Judge Rules Against Detention of Migrant Mothers and Children

A federal judge in California ruled on Friday that the Obama administration's family detention policy violates a 1997 settlement that bars immigrant children from being held in unlicensed facilities. In response to a surge at the border of immigrants fleeing violence and poverty in Central America U.S. Immigration and Customs Enforcement expanded the number of detention facilities to house up to 3,700 unaccompanied minors and mothers with young children (1,700 are currently being held). The earlier settlement requires that immigration officials seek to minimize the detention of children and release those that can be placed with family member or custodians in the United States. U.S. District Judge Dolly Gee wrote, "It is astonishing that Defendants have enacted a policy requiring such expensive infrastructure without more evidence to show that it would be compliant with an Agreement that has been in effect for nearly 20 years."

The ruling does not, however, mean these families can expect immediate release. The judge gave the administration until August 3 to file a response and the Department of Homeland Security is expected to appeal the decision. Lawyers working with detained women and children do expect the ruling to improve conditions with the detention centers.  Jonathan Ryan, an immigration lawyer, told the L.A. Times, "They're going to continue to detain families. This sets minimal standards for how they detain those families."

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Even before this ruling, the administration was under fire for its detention policy. In June members of Congress visited facilities in Texas where they met traumatized women and sick children kept in "prison-like" conditions.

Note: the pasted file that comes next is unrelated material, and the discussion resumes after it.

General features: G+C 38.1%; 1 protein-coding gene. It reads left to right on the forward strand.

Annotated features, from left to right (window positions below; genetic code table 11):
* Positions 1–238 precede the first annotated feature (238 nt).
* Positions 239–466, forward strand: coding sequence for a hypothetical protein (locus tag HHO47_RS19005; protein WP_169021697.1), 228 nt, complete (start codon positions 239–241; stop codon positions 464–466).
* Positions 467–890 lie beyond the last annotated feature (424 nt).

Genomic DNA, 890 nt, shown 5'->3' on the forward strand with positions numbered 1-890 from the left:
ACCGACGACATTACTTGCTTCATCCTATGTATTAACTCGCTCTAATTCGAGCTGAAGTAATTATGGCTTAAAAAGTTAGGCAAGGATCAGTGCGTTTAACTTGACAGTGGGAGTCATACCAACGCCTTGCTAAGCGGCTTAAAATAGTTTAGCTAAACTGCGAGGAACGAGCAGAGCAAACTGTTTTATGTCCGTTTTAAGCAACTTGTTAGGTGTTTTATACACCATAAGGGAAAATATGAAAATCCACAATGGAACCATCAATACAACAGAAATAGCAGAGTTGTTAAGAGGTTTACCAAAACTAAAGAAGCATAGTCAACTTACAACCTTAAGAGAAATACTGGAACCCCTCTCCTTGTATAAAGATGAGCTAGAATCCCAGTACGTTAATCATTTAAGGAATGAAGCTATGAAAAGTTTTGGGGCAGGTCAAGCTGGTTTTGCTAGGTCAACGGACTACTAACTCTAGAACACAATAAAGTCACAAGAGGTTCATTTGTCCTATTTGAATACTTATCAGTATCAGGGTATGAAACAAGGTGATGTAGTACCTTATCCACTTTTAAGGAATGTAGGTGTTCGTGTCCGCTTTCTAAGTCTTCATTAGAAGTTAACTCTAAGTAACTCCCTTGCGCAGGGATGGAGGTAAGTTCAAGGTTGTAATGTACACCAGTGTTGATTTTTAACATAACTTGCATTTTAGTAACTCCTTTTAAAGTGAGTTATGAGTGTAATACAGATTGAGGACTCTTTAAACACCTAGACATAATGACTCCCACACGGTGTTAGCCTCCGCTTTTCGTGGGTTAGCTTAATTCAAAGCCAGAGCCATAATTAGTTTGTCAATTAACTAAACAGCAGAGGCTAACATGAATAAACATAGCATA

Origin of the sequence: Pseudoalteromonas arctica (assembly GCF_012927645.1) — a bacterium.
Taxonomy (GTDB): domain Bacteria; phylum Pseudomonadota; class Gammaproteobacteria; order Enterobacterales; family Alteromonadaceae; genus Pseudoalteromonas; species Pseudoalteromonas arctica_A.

Jeanne Atkinson, the director of the Catholic Legal Immigration Network, has said "It is harmful to the physical and mental health of these mothers and their children, who come to the United States fleeing unspeakable violence and trauma to be isolated from the family or other emotional support they desperately need. There is simply no humane way to detain families."

In an editorial published in March, our editors agreed, writing that "a policy that relies on detention of families is fundamentally flawed" and calling for a less restrictive monitoring system for immigrants seeking asylum: 

Alternative detention programs, which range from nonprofit residential facilities to monitoring programs that include curfews and regular check-ins, meet many needs. They allow women to seek legal help while their children receive schooling and other basic services. At federal detention centers, families do not have ready access to lawyers, whose help has been shown to greatly increase chances of gaining legal asylum. According to one study, detainees placed in a well-managed monitoring program had a court appearance rate of 93 percent.
 

Pope Francis has placed the plight of migrants at the center of his public witness. Speaking of Lampedusa, the first stop in Europe for many Africa migrants, the pope asked, "Has any one of us wept for these persons who were on the boat? For the young mothers carrying their babies? For these men who were looking for a means of supporting their families? We are a society which has forgotten how to weep, how to experience compassion."

Bishop Eusebio Elizondo, chairman of the USCCB Committee on Migration, has called the U.S.-Mexico border "our Lampedusa." Ahead of Pope Francis' visit to the United States in September, may we take up his call to weep for those who seek refuge in our immigrant nation and not compound their suffering within an outdated and inhumane detention system. 

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